Megan’s “Grown-Up” Macaroni & Cheese

While you boil water and cook your pasta, make the sauce.  Start with a roux: sauté half of a chopped white onion in 2 tablespoons of butter until translucent and soft.  Then, add a tablespoon and a half of flour (all-purpose really works best for this) and stir in with a whisk so that there are no lumps.  Stir the roux over medium-low heat for 5-10 minutes.  This is so that the floury flavor is cooked out of the sauce.  Then, begin to pour in room temperature milk (I use 2% when I cook), while stirring the roux.  The flour and butter mixture will thicken the milk; keep adding until the sauce approaches the thickness you want for your macaroni and cheese.  Again, cook this for about 5-10 minutes, continually stirring.

At this point, add the cheese.  I thinly slice a good smoked gouda (as thin as possible, so it melts quickly), and add it slice by slice.  Keep stirring until the sauce is smooth again.  At this point, if you feel that the sauce is too thick, add more milk (I err on the side of caution, and so my sauce is usually always too thick.  It’s easier to thin a sauce for this recipe than it is to thicken it).  Add about 1/2 teaspoon of cayenne pepper, ground nutmeg, and paprika.  The cayenne gives it a nice kick, the nutmeg enhances the flavor of the cheese, and the paprika?  Well, I just like the flavor of paprika.  Season with salt to taste.  Pour over your cooked pasta.  Serve while hot.  And voila–easy!  And delicious (I’m still nibbling from the pan as I type this).

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Simple Sundays Part III: Dessert

This week we hauled home about two pounds of peaches from the CSA pickup.  Unfortunately, they ripened and then went bad pretty quickly, so I only had two left for tonight, right on the edge of turning rotten.  So I called in my southern backup: Paula Deen.  Now I have to admit that I although I love watching her on the food network, I have a hard time bringing myself to make one of her recipes.  It’s almost as is Paula Deen has become synonymous with butter, sour cream, or mayonnaise (sometimes all 3!).  But her peach cobbler recipe, with a few modifications, didn’t seem so unhealthy.  And so what follows is a slight spinoff (with, of course, modifications for having only 2 peaches, and a ton of extra blueberries).

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Blueberry Peach Cobbler

Preheat oven to 350 degrees fahrenheit.  Slice and peel the peaches (as I said before, I used 2).  In a saucepan, combine the peaches with 1/4 cup of sugar and a couple tablespoons of water.  Bring to a boil and simmer, so that the sugar, water, and peach juices reduce to a syrup and start to caramelize the fruit.  While the fruit is simmering, make the biscuit topping.  Combine 1 cup of flour with 1/2 tsp of baking powder, 1/2 tsp of baking soda, and 1/4 tsp of salt.  Then stir in 1 cup of sugar, and 3/4 cup of milk.  Stir to combine, leaving no lumps.  That’s the cobbler part.  Now to build the dessert:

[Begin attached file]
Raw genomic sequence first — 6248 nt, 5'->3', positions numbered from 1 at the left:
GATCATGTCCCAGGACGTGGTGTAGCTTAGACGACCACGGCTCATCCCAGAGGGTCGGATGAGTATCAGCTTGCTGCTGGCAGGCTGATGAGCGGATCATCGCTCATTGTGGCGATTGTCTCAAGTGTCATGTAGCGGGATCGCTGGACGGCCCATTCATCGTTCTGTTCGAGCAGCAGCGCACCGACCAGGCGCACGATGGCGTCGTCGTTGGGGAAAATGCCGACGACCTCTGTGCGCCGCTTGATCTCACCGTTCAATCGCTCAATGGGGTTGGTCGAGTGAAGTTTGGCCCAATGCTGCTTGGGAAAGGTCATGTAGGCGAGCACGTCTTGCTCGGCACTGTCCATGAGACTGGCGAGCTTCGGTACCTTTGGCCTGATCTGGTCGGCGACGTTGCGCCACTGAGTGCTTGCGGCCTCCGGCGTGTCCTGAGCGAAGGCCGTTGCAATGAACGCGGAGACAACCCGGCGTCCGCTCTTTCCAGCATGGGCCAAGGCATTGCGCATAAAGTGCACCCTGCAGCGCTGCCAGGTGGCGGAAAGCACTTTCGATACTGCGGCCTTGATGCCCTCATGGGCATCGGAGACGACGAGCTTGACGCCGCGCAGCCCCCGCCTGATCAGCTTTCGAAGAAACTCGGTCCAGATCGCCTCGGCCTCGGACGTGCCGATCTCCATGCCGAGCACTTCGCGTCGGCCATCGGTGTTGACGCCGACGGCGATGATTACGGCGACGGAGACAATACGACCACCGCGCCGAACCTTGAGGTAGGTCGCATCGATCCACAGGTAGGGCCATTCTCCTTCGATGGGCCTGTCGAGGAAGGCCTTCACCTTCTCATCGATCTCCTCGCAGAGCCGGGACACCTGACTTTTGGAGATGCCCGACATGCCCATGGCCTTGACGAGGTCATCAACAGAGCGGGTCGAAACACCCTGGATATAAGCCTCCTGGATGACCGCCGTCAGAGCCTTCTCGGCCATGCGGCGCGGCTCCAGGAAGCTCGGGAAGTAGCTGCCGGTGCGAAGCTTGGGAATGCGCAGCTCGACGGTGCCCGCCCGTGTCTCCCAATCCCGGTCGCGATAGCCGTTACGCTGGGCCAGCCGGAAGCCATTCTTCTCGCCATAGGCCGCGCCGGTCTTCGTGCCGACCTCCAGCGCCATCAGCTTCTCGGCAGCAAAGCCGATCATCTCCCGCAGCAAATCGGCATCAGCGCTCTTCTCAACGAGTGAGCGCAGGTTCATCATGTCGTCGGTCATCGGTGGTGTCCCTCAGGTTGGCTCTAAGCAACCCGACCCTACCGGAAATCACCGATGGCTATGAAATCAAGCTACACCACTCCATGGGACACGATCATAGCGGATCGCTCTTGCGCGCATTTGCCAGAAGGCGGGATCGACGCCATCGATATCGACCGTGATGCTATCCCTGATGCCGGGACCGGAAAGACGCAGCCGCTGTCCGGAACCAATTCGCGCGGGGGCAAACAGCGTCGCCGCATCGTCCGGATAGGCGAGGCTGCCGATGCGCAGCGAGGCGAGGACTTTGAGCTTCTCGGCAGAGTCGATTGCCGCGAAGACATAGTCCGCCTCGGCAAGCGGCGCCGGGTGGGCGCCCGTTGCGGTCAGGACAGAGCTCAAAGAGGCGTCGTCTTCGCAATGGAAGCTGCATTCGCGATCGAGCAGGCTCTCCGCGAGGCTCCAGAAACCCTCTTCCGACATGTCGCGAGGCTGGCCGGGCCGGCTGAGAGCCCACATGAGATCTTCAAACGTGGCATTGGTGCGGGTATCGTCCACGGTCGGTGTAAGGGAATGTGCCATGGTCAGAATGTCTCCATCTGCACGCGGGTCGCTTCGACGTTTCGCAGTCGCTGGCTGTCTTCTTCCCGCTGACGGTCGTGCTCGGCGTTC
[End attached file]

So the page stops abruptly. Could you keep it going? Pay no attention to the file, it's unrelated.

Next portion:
I used individual gratin dishes, in which I melted 1/2 tablespoon of butter in each.  Then I ladled the cobbler mixture into each gratin dish, without mixing it into the butter.  On top of that, layer peaches (strained of the syrup) and blueberries.  Then spoon a little bit of the syrup on top of the fruit and sprinkle with cinnamon.  Put in the oven for about 30 minutes; the cobbler will cook over and envelop the fruit.  We served ours solo, but it would have been even better with unsweetened freshly whipped cream (or, of course, ice cream).  Dig in!

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Simple Sundays Part II: Frijoles Negros

I have to give credit to A to turning me on to Cuban food, and black beans and rice are now a staple at my house.  The best part? Yes, yes, you know: quick and simple.  That is, when you make them my way (A’s mom actually soaks her own black beans with spices overnight, which makes them even better.  I take the easy way out and just buy cans of black beans).  Put some white rice on to cook, and while you wait:

Chop up a white onion and some red and green pepper and saute them with olive oil in a large pan.  While waiting for the onions to become translucent, mince 2-3 cloves of garlic.  When the onions and peppers are cooked, add the garlic, and add several tablespoons of cumin, a teaspoon of cinnamon, salt, and pepper (and some crushed red pepper flakes if you like a little heat–I don’t).  When the garlic has been allowed to cook for a minute or two (no more), add two cans of black beans, with their liquid.  Cover and simmer, for about 10 minutes.  Taste the beans and add more spice if you find necessary.  Then using the back of a spoon, crush about 1/8 of the beans, to create a nice sauce for them to sit in and pull the dish together.  Ladle over the rice and enjoy!